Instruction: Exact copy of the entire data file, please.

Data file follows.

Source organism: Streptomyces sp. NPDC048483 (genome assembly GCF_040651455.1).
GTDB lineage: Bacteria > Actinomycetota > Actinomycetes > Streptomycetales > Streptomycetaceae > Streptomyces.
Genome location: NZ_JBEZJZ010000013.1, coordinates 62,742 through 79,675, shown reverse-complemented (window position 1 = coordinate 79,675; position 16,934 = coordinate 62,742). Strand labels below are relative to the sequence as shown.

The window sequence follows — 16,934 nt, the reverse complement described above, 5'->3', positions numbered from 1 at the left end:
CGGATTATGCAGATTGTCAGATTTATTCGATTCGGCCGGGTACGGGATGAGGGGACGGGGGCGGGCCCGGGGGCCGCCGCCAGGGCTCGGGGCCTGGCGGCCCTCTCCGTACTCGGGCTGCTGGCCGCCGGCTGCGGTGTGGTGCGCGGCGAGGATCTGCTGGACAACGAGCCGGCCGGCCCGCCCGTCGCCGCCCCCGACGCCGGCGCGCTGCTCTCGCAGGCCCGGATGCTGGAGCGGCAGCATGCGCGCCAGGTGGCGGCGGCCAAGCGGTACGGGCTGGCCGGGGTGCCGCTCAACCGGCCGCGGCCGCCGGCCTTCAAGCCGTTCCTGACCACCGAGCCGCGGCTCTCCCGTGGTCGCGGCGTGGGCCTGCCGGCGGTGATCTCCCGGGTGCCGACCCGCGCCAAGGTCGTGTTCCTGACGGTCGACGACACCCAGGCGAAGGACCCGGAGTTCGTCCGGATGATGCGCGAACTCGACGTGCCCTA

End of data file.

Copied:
Source organism: Streptomyces sp. NPDC048483 (genome assembly GCF_040651455.1).
GTDB lineage: Bacteria > Actinomycetota > Actinomycetes > Streptomycetales > Streptomycetaceae > Streptomyces.
Genome location: NZ_JBEZJZ010000013.1, coordinates 62,742 through 79,675, shown reverse-complemented (window position 1 = coordinate 79,675; position 16,934 = coordinate 62,742). Strand labels below are relative to the sequence as shown.

The window sequence follows — 16,934 nt, the reverse complement described above, 5'->3', positions numbered from 1 at the left end:
CGGATTATGCAGATTGTCAGATTTATTCGATTCGGCCGGGTACGGGATGAGGGGACGGGGGCGGGCCCGGGGGCCGCCGCCAGGGCTCGGGGCCTGGCGGCCCTCTCCGTACTCGGGCTGCTGGCCGCCGGCTGCGGTGTGGTGCGCGGCGAGGATCTGCTGGACAACGAGCCGGCCGGCCCGCCCGTCGCCGCCCCCGACGCCGGCGCGCTGCTCTCGCAGGCCCGGATGCTGGAGCGGCAGCATGCGCGCCAGGTGGCGGCGGCCAAGCGGTACGGGCTGGCCGGGGTGCCGCTCAACCGGCCGCGGCCGCCGGCCTTCAAGCCGTTCCTGACCACCGAGCCGCGGCTCTCCCGTGGTCGCGGCGTGGGCCTGCCGGCGGTGATCTCCCGGGTGCCGACCCGCGCCAAGGTCGTGTTCCTGACGGTCGACGACACCCAGGCGAAGGACCCGGAGTTCGTCCGGATGATGCGCGAACTCGACGTGCCCTA